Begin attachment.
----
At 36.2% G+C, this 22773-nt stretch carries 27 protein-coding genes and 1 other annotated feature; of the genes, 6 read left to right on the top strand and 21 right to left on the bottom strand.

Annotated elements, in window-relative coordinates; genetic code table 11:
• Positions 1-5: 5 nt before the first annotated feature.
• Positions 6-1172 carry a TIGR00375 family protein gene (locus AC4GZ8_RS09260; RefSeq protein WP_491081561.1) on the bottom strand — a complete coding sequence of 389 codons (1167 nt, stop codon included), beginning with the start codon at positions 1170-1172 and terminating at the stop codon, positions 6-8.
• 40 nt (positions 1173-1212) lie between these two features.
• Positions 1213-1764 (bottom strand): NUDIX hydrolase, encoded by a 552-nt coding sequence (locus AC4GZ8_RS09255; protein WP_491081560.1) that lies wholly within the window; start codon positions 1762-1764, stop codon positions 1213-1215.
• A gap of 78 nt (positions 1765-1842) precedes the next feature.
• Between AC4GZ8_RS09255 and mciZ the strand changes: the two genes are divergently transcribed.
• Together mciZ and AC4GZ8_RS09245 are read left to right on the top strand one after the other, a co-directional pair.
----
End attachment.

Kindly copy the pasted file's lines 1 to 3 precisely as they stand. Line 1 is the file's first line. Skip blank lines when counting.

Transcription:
At 36.2% G+C, this 22773-nt stretch carries 27 protein-coding genes and 1 other annotated feature; of the genes, 6 read left to right on the top strand and 21 right to left on the bottom strand.

Annotated elements, in window-relative coordinates; genetic code table 11:
• Positions 1-5: 5 nt before the first annotated feature.